Community health workers, an important and emerging role in the evolution of the care delivery system, are uniquely positioned to play a vital role in information gathering and exchange. NewYork-Presbyterian Hospital carried out a feasibility study to assess community health worker use and impressions of a medication documentation application that runs on a tablet. The nine community health workers successfully collected data on 16 patients in the home setting. On average, 10 medications were collected per patient, and the average time to collect the medication data was 1 hour. Key findings from the focus groups included the need for additional training and the desire to use the device to streamline other documentation activities. In general, the software was judged to be suitable for the proposed task and represents a starting point for further use of tools that leverage the community health worker in a team-based workflow.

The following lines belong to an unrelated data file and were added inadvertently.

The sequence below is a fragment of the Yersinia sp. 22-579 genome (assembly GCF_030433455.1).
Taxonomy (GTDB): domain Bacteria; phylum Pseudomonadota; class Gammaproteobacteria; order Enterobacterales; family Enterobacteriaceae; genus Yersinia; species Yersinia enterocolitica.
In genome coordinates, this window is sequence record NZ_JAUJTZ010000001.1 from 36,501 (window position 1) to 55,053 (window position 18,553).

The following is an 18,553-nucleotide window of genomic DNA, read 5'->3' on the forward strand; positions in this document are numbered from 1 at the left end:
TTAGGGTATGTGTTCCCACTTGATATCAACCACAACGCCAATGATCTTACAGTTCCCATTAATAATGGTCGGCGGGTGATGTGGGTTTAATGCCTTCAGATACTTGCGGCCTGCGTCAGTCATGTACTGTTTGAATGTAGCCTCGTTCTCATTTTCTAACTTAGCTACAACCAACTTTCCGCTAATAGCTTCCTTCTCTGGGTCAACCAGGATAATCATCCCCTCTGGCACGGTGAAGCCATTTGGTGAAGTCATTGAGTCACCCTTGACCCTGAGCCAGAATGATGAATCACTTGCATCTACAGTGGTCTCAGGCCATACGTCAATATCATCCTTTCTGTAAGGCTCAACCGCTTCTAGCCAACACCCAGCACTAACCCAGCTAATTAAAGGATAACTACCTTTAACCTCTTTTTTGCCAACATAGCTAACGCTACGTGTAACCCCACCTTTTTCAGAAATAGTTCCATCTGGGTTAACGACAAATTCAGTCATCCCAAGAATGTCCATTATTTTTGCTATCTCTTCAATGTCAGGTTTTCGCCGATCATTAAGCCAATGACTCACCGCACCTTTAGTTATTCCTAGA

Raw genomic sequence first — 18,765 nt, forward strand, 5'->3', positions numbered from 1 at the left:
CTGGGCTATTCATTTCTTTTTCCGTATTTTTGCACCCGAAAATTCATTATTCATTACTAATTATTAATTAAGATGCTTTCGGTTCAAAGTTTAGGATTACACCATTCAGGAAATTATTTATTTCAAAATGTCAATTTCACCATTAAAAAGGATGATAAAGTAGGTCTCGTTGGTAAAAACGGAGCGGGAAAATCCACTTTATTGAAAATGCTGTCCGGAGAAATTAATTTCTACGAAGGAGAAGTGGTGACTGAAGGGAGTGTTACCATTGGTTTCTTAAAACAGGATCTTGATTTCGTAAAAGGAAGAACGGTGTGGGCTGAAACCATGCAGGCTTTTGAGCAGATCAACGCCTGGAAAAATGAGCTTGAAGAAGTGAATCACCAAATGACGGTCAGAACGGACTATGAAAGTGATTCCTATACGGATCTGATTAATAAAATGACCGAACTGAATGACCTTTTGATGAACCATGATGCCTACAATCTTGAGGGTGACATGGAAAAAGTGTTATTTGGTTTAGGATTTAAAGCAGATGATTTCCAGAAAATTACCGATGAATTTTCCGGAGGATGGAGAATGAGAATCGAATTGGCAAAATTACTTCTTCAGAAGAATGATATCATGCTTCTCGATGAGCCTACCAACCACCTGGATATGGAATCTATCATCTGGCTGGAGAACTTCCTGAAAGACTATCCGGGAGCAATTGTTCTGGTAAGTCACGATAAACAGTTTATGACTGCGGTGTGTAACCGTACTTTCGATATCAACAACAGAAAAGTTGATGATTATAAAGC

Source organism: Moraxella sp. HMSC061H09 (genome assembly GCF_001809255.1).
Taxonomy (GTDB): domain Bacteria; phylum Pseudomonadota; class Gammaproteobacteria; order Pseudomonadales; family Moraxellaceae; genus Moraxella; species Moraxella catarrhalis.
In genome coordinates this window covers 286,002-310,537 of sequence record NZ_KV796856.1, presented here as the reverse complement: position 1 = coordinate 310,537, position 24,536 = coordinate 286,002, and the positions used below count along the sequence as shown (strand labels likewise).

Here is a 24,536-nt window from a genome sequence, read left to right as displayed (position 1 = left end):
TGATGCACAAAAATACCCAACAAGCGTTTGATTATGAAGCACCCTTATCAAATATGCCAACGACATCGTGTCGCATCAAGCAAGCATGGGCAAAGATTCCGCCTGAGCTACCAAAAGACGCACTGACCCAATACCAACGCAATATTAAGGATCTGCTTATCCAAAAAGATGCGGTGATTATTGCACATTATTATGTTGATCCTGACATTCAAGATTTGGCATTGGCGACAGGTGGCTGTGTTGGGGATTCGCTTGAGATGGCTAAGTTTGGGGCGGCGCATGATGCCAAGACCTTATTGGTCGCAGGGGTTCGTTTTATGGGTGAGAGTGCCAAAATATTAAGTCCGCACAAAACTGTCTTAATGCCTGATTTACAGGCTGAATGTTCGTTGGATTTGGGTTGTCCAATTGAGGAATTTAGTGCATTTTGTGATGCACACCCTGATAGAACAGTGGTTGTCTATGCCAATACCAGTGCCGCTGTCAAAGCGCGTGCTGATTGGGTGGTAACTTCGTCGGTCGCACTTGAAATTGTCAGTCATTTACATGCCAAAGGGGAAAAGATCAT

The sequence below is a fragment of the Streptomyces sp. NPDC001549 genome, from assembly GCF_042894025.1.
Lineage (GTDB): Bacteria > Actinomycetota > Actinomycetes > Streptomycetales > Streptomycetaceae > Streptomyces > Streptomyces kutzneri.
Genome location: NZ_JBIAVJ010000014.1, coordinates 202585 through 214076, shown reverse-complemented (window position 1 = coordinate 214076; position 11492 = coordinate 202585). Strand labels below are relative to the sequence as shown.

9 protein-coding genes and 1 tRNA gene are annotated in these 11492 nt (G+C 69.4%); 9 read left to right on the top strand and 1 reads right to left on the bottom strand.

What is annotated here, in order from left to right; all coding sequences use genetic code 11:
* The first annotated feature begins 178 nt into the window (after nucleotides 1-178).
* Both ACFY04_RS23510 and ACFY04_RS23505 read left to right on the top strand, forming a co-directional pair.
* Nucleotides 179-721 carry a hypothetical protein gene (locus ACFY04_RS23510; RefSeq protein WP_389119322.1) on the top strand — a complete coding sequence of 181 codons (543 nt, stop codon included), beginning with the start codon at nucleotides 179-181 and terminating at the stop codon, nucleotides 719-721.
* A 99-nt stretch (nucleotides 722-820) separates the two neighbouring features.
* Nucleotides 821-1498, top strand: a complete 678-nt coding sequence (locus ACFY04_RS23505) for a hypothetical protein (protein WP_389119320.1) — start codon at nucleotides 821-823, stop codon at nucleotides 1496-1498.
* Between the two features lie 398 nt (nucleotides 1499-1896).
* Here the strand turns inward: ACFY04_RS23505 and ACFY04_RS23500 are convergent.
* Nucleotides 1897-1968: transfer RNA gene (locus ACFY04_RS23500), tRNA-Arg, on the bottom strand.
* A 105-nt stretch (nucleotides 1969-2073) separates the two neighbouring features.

Author Affiliations: Department of Information Services (Ms Tiase, Dr Kuperman) and Ambulatory Care Network (Mss Peretz, Cartwright, and Cruz), NewYork-Presbyterian Hospital; ActualMeds (Mss Biernacki and Meisner); and Department of Biomedical Informatics, Columbia University (Dr Kuperman), New York, NY.
The authors have disclosed that they have no significant relationships with, or financial interest in, any commercial companies pertaining to this article.
Corresponding author: Victoria L. Tiase, MSN, RN-BC, 182 E 95th St #7C, New York, NY 10128 (firstname.lastname@example.org).